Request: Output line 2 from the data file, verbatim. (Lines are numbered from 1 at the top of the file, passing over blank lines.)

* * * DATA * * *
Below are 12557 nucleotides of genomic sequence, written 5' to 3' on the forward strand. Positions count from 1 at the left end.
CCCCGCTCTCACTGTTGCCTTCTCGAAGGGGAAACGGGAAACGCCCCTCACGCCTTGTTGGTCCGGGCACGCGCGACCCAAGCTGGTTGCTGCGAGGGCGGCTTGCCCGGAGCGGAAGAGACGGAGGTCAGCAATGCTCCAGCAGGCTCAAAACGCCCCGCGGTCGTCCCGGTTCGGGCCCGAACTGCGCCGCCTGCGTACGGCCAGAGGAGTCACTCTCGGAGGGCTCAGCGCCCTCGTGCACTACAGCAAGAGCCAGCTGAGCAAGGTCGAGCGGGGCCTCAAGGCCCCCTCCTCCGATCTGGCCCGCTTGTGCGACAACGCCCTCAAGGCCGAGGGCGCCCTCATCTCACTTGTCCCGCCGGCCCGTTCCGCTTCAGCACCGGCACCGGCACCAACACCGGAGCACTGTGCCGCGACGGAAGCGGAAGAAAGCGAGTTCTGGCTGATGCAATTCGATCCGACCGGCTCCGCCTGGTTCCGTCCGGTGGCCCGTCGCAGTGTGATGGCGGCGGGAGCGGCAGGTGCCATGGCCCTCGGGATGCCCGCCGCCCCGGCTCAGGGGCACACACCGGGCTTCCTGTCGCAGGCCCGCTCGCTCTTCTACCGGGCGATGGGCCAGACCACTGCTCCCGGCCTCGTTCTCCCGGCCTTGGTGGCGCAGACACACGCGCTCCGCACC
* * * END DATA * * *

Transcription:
CCCCGCTCTCACTGTTGCCTTCTCGAAGGGGAAACGGGAAACGCCCCTCACGCCTTGTTGGTCCGGGCACGCGCGACCCAAGCTGGTTGCTGCGAGGGCGGCTTGCCCGGAGCGGAAGAGACGGAGGTCAGCAATGCTCCAGCAGGCTCAAAACGCCCCGCGGTCGTCCCGGTTCGGGCCCGAACTGCGCCGCCTGCGTACGGCCAGAGGAGTCACTCTCGGAGGGCTCAGCGCCCTCGTGCACTACAGCAAGAGCCAGCTGAGCAAGGTCGAGCGGGGCCTCAAGGCCCCCTCCTCCGATCTGGCCCGCTTGTGCGACAACGCCCTCAAGGCCGAGGGCGCCCTCATCTCACTTGTCCCGCCGGCCCGTTCCGCTTCAGCACCGGCACCGGCACCAACACCGGAGCACTGTGCCGCGACGGAAGCGGAAGAAAGCGAGTTCTGGCTGATGCAATTCGATCCGACCGGCTCCGCCTGGTTCCGTCCGGTGGCCCGTCGCAGTGTGATGGCGGCGGGAGCGGCAGGTGCCATGGCCCTCGGGATGCCCGCCGCCCCGGCTCAGGGGCACACACCGGGCTTCCTGTCGCAGGCCCGCTCGCTCTTCTACCGGGCGATGGGCCAGACCACTGCTCCCGGCCTCGTTCTCCCGGCCTTGGTGGCGCAGACACACGCGCTCCGCACC